Ahern should give the boys in blue what for
It is simply not the place of the Garda Siochana to be drawing up political battle lines, writes Eilis O'Hanlon
IF THERE was one positive outcome to what Justice Minister Dermot Ahern called the "unprecedented political intervention" by the outgoing president of the Garda Representative Association (GRA) at the organisation's conference in Limerick last week, it was the equally unprecedented political agreement which Michael O'Boyce's comments provoked in response. There was rare unanimity as members of all parties and none came together to condemn as dangerous and unacceptable the hysterical characterisation of the Fianna Fail-led coalition as a "government of national sabotage".
No matter how often the offending passages were repeated, the contents of that infamous speech-that-never-was lost none of their power to shock. "A government whose only agenda is to protect the economic traitors" was bad enough. Adding to that, the accusation that Fianna Fail had been "corrupted" by power, "bought" by developers, and had "sacrificed" an entire generation to "protect the people who bankrolled your party and robbed the Irish people", was outrageously incendiary. As Ahern rightly pointed out on Prime Time, if this had happened in the army then it would have been a clear act of mutiny.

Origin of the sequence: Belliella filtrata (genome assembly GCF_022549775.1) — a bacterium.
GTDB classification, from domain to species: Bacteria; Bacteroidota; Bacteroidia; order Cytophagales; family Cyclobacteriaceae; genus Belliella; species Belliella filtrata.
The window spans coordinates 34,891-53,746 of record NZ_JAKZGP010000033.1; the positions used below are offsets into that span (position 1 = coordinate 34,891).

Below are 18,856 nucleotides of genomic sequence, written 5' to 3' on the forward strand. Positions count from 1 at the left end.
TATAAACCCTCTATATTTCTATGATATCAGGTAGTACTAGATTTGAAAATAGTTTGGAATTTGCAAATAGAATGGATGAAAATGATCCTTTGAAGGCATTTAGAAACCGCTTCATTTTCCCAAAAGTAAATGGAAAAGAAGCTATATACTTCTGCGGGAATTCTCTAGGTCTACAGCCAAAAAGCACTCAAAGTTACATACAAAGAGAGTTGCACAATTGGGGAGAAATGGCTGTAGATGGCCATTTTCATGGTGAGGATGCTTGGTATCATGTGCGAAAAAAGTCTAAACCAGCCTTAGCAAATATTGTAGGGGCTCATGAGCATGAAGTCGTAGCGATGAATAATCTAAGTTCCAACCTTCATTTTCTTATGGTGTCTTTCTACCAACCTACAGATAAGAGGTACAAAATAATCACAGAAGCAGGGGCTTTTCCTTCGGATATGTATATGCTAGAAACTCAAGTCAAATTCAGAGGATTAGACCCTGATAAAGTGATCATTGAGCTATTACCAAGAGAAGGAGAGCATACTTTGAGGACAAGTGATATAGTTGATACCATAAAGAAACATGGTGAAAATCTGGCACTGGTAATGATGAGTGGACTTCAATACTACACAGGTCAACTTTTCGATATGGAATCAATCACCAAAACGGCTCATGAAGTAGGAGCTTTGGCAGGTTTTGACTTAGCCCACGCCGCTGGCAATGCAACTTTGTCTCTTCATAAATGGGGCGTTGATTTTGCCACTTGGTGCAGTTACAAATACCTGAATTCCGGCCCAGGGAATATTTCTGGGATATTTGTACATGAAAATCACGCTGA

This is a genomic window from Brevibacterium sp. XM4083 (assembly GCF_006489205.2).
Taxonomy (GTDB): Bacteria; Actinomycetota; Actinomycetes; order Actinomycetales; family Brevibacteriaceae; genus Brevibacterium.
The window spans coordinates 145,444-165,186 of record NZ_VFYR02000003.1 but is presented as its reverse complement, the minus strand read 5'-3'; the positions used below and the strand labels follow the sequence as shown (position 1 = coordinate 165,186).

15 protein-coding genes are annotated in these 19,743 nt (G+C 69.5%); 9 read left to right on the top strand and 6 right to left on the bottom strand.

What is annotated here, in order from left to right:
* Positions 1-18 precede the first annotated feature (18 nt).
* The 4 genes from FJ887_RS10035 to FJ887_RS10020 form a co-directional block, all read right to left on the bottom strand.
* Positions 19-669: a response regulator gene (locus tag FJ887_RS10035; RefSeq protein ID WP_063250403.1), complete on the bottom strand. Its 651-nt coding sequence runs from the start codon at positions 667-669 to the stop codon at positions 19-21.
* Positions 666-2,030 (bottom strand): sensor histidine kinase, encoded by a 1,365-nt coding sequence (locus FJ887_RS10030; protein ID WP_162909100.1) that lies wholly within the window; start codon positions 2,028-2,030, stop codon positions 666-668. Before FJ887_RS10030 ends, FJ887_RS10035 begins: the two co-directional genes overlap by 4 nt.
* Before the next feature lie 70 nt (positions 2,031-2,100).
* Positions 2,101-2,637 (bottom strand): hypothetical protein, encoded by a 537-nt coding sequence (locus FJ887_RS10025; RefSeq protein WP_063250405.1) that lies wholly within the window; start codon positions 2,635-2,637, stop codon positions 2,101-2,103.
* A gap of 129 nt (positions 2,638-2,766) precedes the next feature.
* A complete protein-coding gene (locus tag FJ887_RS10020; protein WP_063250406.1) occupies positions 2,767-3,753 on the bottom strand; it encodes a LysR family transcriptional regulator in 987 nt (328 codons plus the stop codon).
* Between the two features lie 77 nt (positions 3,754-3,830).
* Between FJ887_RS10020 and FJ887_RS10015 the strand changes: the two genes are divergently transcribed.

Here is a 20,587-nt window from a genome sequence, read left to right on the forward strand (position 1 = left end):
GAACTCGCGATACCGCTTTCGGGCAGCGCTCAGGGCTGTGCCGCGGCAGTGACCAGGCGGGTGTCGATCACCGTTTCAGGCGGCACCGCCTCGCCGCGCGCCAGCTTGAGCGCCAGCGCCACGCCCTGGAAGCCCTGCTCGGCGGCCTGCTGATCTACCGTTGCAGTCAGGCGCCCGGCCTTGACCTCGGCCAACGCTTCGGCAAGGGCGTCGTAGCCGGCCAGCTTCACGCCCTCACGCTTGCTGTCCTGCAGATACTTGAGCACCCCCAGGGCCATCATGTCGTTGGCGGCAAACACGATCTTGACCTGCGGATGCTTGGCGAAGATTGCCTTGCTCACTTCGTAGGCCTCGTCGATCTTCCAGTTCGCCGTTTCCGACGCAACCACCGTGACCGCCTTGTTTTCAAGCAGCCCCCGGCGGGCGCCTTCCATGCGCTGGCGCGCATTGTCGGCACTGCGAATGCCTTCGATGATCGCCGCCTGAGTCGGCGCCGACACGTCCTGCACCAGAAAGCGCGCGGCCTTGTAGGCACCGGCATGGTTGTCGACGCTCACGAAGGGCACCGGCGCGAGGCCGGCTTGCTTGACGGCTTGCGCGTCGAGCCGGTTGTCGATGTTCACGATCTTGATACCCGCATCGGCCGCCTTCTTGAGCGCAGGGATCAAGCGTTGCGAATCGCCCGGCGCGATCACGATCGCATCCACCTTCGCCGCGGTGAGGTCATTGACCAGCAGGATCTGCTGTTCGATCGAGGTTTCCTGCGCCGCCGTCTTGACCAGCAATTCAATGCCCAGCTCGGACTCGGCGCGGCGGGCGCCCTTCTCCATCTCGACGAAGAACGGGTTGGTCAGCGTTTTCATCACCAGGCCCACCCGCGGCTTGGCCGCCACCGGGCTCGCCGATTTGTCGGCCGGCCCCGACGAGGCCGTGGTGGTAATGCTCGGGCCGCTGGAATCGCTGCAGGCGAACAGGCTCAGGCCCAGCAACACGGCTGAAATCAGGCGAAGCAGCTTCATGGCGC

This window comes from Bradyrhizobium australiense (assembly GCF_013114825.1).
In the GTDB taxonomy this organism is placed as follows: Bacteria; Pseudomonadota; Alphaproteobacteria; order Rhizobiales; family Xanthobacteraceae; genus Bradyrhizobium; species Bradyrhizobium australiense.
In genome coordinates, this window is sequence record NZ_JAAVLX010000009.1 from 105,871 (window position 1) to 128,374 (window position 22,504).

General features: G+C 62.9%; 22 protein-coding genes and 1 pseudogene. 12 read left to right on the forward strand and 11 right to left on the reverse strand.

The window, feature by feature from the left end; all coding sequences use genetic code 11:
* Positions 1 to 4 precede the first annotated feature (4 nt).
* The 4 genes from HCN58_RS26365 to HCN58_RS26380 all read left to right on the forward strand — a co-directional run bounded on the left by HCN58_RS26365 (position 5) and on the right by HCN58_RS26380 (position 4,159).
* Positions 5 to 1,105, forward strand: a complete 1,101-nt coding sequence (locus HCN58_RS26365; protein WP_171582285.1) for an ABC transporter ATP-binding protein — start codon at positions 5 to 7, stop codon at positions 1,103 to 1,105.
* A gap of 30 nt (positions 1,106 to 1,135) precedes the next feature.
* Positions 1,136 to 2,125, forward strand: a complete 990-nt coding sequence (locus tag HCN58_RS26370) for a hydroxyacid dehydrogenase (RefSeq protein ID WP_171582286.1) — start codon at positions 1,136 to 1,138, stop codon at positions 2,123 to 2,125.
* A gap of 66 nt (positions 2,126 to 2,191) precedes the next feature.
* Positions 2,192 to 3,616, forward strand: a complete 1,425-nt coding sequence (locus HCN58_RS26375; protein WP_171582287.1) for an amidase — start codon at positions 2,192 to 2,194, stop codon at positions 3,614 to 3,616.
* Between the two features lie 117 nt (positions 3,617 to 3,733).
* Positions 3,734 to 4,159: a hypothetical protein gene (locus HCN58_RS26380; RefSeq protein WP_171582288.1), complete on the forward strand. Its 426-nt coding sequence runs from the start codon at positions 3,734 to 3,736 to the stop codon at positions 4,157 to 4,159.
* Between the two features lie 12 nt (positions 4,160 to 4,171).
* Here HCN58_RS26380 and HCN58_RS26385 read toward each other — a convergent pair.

We're supposed to live in a democratic country governed by the rule of law, not a tinpot banana republic run by men in uniform; but it's surely a measure of how ugly the public mood has become that there were so many people willing to defend the guards for sticking it to an unpopular government rather than feeling a cold shiver down the spine at the nightmare scenario which was being played out in Limerick's Strand Hotel.